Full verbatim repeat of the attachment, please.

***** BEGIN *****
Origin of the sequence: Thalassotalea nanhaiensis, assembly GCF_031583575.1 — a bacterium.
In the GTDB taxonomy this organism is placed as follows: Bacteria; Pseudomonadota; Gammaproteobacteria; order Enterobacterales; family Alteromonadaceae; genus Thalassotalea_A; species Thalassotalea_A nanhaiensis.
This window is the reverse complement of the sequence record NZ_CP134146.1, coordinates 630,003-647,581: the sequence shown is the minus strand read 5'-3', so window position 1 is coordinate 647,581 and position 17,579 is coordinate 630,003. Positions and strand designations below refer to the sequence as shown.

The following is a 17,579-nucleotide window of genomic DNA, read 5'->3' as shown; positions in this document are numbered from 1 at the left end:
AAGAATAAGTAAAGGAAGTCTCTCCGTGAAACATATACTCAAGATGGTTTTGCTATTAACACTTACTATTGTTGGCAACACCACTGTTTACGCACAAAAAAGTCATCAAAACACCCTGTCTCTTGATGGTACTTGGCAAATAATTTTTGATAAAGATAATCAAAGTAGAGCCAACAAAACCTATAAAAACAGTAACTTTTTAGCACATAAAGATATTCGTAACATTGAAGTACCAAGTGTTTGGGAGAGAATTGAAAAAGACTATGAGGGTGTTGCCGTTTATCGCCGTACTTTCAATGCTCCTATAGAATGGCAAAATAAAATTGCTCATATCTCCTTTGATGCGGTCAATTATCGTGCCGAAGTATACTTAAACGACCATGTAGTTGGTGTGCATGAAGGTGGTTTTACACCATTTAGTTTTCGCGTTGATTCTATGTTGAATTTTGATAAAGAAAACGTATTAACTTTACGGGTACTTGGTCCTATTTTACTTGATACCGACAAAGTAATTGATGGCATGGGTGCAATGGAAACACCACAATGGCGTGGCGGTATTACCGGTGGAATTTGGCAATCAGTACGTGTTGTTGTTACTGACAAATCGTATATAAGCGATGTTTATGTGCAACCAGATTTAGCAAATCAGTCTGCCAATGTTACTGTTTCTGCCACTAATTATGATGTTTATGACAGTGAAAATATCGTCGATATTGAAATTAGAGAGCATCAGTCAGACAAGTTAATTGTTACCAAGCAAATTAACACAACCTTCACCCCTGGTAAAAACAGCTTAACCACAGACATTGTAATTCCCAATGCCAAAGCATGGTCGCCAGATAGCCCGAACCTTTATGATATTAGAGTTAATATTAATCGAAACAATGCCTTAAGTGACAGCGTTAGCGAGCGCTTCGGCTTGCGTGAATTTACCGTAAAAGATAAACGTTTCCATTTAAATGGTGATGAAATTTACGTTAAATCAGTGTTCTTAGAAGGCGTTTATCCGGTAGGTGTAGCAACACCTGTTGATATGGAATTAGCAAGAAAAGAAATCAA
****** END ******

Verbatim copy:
Origin of the sequence: Thalassotalea nanhaiensis, assembly GCF_031583575.1 — a bacterium.
In the GTDB taxonomy this organism is placed as follows: Bacteria; Pseudomonadota; Gammaproteobacteria; order Enterobacterales; family Alteromonadaceae; genus Thalassotalea_A; species Thalassotalea_A nanhaiensis.
This window is the reverse complement of the sequence record NZ_CP134146.1, coordinates 630,003-647,581: the sequence shown is the minus strand read 5'-3', so window position 1 is coordinate 647,581 and position 17,579 is coordinate 630,003. Positions and strand designations below refer to the sequence as shown.

The following is a 17,579-nucleotide window of genomic DNA, read 5'->3' as shown; positions in this document are numbered from 1 at the left end:
AAGAATAAGTAAAGGAAGTCTCTCCGTGAAACATATACTCAAGATGGTTTTGCTATTAACACTTACTATTGTTGGCAACACCACTGTTTACGCACAAAAAAGTCATCAAAACACCCTGTCTCTTGATGGTACTTGGCAAATAATTTTTGATAAAGATAATCAAAGTAGAGCCAACAAAACCTATAAAAACAGTAACTTTTTAGCACATAAAGATATTCGTAACATTGAAGTACCAAGTGTTTGGGAGAGAATTGAAAAAGACTATGAGGGTGTTGCCGTTTATCGCCGTACTTTCAATGCTCCTATAGAATGGCAAAATAAAATTGCTCATATCTCCTTTGATGCGGTCAATTATCGTGCCGAAGTATACTTAAACGACCATGTAGTTGGTGTGCATGAAGGTGGTTTTACACCATTTAGTTTTCGCGTTGATTCTATGTTGAATTTTGATAAAGAAAACGTATTAACTTTACGGGTACTTGGTCCTATTTTACTTGATACCGACAAAGTAATTGATGGCATGGGTGCAATGGAAACACCACAATGGCGTGGCGGTATTACCGGTGGAATTTGGCAATCAGTACGTGTTGTTGTTACTGACAAATCGTATATAAGCGATGTTTATGTGCAACCAGATTTAGCAAATCAGTCTGCCAATGTTACTGTTTCTGCCACTAATTATGATGTTTATGACAGTGAAAATATCGTCGATATTGAAATTAGAGAGCATCAGTCAGACAAGTTAATTGTTACCAAGCAAATTAACACAACCTTCACCCCTGGTAAAAACAGCTTAACCACAGACATTGTAATTCCCAATGCCAAAGCATGGTCGCCAGATAGCCCGAACCTTTATGATATTAGAGTTAATATTAATCGAAACAATGCCTTAAGTGACAGCGTTAGCGAGCGCTTCGGCTTGCGTGAATTTACCGTAAAAGATAAACGTTTCCATTTAAATGGTGATGAAATTTACGTTAAATCAGTGTTCTTAGAAGGCGTTTATCCGGTAGGTGTAGCAACACCTGTTGATATGGAATTAGCAAGAAAAGAAATCAA